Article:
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How early can a kitten get pregnant?

post #1 of 10
Thread Starter 
I have a 10 week old girl kitten and a 7 month old boy kitten in heat. The boy is going to be neutered the end of the month. I am just concerned about how early a female kitten can get pregnant. ANy info would be appreciated.

Thanks a lot.
afancy
post #2 of 10
I am not an expert but I do believe that the average female kitten comes into her first heat at around six months of age.

It is possible, though not common, for a kitten to come into heat as early as 4 months. I had a kitten that this happened to, and because of her age I was not expecting her to go into heat so early, otherwise I would have spayed her sooner.

I don't think that a ten week old kitten is at risk for pregnancy, but you should plan to have her spayed as soon as she is old enough for your vet to do the procedure, it will save you a lot of sleepless nights (cats in heat can, and will, cry all night long) and unwanted kittens. Not to mention spayed animals have less risk of cancer of the reproductive organs.

Hope this helps!
post #3 of 10
Yes, average is about 6 months. All cats very though. You may not even know she is in heat. Some cats can go into a silent heat for the first few. I am glad you are taking the 7 month old very soon.
post #4 of 10
I think you are safe for awhile... like the others said, the first heat usually starts somewhere around 6 months (but I have heard of 4 months too!). And get her spayed as soon as you can or you are up for the same headaches I'm having right now... my little girl has been in heat since Tuesday evening and its HORRIBLE! (I've heard the spring heats are usually the worst... and she is proving it!) I had to keep her locked in my bedroom most of the time so my 8 month old wouldn't decide to be man (he goes into the vet in an hour!). As soon as I did the switch this morning (I put Oliver, my male, in the bedroom, so Serena can have some "house time") she started HOWLING like crazy! This was at 5A.M.! My other male, who is fixed, is going crazy because Serena is following him around and won't leave him alone! He tries to do what he's suppose to, probably just to shut her up for awhile, but he doesnt realize that just laying on her doesnt the trick, but him just laying on her calms her for awhile. Thank goodness for neutered males! LOL But as soon as this heat passes, she is off to get the zipper!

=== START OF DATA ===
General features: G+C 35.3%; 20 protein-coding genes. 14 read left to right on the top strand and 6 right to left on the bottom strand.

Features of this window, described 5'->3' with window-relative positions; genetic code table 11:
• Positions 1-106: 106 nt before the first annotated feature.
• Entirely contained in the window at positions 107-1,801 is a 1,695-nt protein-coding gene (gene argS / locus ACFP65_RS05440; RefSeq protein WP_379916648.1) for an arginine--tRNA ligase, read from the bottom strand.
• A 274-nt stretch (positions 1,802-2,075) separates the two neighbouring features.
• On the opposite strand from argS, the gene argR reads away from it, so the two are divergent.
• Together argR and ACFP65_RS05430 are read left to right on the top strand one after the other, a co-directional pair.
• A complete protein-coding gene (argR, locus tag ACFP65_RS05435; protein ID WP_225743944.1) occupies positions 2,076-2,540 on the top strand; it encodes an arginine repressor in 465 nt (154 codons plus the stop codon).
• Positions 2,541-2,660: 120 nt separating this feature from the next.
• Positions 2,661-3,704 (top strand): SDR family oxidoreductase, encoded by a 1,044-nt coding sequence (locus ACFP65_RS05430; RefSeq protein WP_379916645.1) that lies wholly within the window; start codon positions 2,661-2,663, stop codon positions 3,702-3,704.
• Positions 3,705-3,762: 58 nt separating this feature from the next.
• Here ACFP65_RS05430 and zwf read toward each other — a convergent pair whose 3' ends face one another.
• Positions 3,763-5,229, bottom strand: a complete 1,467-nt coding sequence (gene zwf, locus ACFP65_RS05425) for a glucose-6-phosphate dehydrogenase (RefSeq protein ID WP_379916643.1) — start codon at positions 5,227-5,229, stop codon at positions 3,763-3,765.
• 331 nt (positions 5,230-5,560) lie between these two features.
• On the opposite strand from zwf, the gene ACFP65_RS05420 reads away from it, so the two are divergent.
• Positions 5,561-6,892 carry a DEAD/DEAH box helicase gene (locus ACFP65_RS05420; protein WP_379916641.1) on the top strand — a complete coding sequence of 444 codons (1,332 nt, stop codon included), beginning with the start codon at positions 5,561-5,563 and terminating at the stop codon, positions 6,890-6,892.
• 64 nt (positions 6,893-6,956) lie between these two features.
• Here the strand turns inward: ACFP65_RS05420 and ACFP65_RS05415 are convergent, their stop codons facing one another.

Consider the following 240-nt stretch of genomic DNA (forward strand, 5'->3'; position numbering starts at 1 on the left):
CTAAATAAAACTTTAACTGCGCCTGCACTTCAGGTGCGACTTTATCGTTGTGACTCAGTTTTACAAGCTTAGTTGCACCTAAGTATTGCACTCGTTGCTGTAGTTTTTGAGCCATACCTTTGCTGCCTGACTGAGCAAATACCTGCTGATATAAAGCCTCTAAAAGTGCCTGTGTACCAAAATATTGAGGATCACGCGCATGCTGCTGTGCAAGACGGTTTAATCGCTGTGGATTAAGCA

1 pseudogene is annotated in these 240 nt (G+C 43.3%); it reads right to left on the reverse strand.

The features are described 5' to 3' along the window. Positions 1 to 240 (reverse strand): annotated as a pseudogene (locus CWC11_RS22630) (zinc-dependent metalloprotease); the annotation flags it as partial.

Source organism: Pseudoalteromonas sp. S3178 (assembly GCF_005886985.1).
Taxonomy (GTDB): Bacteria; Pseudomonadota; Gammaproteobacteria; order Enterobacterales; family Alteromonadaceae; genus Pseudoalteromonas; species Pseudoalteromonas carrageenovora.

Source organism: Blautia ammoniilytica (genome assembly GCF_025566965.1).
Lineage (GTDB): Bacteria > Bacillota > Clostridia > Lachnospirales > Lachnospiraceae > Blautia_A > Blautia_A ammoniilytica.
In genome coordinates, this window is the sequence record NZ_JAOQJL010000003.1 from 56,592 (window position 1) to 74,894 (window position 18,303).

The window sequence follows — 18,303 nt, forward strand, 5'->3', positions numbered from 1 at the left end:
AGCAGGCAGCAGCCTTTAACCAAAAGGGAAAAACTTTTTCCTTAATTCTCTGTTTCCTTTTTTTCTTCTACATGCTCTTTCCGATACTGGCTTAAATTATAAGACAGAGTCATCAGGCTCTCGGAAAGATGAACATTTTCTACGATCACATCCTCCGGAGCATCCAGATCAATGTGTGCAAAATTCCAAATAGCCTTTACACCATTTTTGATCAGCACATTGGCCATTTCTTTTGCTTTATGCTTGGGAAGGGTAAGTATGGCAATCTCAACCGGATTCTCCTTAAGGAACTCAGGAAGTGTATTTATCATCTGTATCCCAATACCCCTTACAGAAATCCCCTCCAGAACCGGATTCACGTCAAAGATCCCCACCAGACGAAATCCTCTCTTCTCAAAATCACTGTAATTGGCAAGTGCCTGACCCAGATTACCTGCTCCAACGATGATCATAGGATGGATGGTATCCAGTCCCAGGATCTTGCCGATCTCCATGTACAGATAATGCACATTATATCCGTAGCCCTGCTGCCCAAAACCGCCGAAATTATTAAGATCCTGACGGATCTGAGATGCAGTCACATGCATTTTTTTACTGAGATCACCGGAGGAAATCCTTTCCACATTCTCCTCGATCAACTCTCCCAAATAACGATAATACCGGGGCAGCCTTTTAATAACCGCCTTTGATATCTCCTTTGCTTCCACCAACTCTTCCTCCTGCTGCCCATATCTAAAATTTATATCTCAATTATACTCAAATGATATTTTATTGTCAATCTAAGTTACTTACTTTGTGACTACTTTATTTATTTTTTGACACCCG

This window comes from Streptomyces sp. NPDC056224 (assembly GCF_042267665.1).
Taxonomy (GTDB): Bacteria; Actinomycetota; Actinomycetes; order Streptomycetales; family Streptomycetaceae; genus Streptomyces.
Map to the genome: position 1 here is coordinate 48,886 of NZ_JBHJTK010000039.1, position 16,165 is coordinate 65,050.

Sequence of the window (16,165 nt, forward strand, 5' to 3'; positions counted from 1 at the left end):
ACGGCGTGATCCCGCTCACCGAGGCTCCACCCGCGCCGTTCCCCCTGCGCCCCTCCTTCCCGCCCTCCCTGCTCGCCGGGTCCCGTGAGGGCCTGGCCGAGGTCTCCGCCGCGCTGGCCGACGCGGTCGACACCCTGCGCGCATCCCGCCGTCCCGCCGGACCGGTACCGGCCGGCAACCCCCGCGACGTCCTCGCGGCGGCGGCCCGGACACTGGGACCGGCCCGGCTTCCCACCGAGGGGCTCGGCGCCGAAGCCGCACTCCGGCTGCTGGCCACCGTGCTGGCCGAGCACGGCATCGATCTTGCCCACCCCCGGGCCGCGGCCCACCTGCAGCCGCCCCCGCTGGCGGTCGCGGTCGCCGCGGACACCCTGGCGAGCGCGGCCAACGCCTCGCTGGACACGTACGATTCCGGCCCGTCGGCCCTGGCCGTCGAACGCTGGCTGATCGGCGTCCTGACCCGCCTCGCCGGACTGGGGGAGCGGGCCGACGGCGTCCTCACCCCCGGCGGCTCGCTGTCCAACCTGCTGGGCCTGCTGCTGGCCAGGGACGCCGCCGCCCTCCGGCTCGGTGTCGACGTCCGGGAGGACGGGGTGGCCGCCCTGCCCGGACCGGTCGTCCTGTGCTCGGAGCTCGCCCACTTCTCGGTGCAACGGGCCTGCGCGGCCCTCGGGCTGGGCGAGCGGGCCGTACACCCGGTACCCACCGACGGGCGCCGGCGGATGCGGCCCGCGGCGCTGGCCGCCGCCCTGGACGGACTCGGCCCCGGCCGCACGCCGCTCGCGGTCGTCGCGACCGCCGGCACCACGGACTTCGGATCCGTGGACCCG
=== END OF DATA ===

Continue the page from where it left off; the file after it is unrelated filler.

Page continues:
post #5 of 10
Please understand what an "average" is; it's the median point between one extreme and the other. While the "average" age for females coming into heat may be six months, let me assure you there are those who come in much sooner as well as much later. If she is calling and displaying the signs of being in heat then regardless of her age you must assume she IS in heat and take the proper precautions based on your breeding policy. We have had kittens come into heat as early as 4 months, which is much too young for us to consider breeding. A cat cycling repeatedly without being bred is open for possible problems with pyometra and this situation needs to be addressed. Perhaps a teaser tom might solve the problem temporarily.
post #6 of 10
I do know that for Siamese cats, they come into heat earlier than other breeds. My kitten is part Siamese, and I had her fixed at about 4 months to be safe.
post #7 of 10
We spay/neuter our pet quality at 4 months as well. Better safe than sorry! VBG Pete
post #8 of 10
I have a little kitty that just turned 5 months old and she is very pregnant. I had an appointment to have her spayed next week, but now they tell me it's too late. I had no idea they could come in that early. I've learned my lesson and will get anymore I may get spayed earlier Sheri
post #9 of 10
Just to add that early spay/neuter at 8 weeks is becoming the norm in many shelters and seems to have no side effects. The Americam Vets Association supports it but recommends 4 months for the standards age of spaying/neutering.
post #10 of 10
Wow! Eight weeks seems awful young to me but as you stated it is a shelter situation. Here in Jacksonville they do not do the speutering but rather bill the prospective owners for the procedure and rebate it back when proof of the operation is provided. We speuter our pet quality at 4 months. I have also read somewhere that neutering too young can cause problems for the males down the road.

Pete
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